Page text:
What’s emphatically clear is that there is a lot to look forward to with the Pokémon Sword and Shield Expansion Passes. With so much going on in the brief trailer and the Pokémon Direct, I don’t doubt that there are countless secrets I missed and many others waiting to be unveiled when the first half of the Expansion Pass, The Isle of Armor, launches later this June. Be sure to let me know if you catch something I didn’t, and I’ll see you in the far reaches of Galar as our adventure continues!
Kingdom Hearts: Chain of Memories – The Best (and Only) Card-Based Action RPG on the GBA
Kingdom Hearts: Chain of Memories is memorable more for what it did differently from the original than for anything else.
Card-based RPGs aren’t for everyone, especially not for those expecting an action RPG. Such was the case for many fans of Kingdom Hearts when Chain of Memories was released for the Game Boy Advance in 2003. Announced and developed alongside Kingdom Hearts II, Chain of Memories was designed to fill a one-year gap that series director Tetsuya Nomura had envisioned between the first installment and its numbered sequel. That alone was enough to sour fans of the original who didn’t own a GBA, but the sudden shift in both core combat and game design philosophy resulted in a title that, while aesthetically similar to Kingdom Hearts, was its own beast entirely. One could say “for better or worse,” but the fact of the matter is that Chain of Memories is undeniably all the better for it.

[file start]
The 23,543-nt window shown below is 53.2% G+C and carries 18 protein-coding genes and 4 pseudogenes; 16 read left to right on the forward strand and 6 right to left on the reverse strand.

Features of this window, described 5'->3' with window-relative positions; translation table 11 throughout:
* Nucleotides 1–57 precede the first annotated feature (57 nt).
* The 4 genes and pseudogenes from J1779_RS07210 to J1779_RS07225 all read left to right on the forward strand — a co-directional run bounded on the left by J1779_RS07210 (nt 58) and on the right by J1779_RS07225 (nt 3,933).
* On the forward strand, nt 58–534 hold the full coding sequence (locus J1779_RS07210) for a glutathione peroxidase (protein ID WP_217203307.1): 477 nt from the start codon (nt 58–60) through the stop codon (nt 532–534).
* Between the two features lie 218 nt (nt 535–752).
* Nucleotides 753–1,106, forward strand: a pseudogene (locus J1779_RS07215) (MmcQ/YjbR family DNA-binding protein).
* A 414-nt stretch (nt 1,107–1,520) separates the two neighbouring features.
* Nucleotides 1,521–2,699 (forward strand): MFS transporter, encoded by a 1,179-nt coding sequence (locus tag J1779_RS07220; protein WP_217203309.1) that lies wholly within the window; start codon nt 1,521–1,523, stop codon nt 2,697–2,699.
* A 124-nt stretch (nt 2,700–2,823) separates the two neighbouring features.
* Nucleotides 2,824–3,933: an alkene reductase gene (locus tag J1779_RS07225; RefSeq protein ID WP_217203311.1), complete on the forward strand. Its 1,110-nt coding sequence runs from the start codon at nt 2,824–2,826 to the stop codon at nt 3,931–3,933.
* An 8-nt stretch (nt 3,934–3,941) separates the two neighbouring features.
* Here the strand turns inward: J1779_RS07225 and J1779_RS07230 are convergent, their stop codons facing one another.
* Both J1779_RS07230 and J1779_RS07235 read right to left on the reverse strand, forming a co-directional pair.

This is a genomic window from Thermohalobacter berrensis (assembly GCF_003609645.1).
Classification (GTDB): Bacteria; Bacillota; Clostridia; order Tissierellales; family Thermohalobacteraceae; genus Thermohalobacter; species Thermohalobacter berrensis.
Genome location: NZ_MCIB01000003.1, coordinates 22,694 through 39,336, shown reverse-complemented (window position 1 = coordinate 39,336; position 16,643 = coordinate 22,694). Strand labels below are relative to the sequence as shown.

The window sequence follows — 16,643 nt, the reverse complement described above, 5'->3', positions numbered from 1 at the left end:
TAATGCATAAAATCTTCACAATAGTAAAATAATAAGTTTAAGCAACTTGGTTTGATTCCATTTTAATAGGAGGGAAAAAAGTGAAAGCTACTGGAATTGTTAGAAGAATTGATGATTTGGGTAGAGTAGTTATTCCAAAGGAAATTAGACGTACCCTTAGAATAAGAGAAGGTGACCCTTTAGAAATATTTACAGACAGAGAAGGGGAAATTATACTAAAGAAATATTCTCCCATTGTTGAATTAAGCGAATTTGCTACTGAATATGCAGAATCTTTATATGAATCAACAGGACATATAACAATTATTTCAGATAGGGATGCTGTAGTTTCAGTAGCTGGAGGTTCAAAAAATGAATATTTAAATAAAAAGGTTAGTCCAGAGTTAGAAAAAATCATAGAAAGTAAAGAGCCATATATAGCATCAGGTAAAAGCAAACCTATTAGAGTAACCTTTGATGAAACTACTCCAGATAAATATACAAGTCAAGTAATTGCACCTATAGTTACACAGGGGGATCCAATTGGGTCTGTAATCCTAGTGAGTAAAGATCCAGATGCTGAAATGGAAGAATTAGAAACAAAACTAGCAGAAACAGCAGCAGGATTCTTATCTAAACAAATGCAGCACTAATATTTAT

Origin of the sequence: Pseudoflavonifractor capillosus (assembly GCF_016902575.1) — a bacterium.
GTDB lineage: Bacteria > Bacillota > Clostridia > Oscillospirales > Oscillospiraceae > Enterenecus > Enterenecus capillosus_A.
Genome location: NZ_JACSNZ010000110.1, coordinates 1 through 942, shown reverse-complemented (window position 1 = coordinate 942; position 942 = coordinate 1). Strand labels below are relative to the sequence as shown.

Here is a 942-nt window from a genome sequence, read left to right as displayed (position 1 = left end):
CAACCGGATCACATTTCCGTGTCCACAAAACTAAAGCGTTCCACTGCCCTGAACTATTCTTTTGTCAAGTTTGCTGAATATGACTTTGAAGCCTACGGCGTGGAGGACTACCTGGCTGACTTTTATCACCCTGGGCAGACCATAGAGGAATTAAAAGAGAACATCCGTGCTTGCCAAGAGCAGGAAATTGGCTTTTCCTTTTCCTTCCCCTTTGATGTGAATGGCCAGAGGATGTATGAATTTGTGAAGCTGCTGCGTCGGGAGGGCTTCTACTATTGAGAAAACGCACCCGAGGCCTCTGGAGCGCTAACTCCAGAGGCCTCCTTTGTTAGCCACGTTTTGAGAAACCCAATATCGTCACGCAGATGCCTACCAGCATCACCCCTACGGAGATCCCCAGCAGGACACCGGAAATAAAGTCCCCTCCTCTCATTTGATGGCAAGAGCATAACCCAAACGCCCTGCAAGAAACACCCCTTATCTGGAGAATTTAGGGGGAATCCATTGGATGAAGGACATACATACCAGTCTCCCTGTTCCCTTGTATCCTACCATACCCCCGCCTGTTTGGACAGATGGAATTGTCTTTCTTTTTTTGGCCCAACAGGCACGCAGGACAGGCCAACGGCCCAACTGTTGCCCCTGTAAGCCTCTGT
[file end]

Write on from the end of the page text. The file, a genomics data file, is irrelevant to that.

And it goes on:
Kingdom Hearts’ 3D combat was never going to translate to a 2D plane, at least not without some heavy compromises. Rather than attempting to replicate the original game’s gameplay outright, cards would serve as a justification to shake up what series protagonist Sora could pull off during gameplay. Early concept art for Chain of Memories even seems to indicate cards were to be used in a turn-based capacity, a rather traditional approach to the card-based RPG. While such a tried & true approach certainly would have worked, and likely well, a turn-based Chain of Memories would likely feel too out of place in the context of Kingdom Hearts. The series has always had Final Fantasy flarings, but the first game established a very clear mechanical identity independent of Square’s flagship franchise.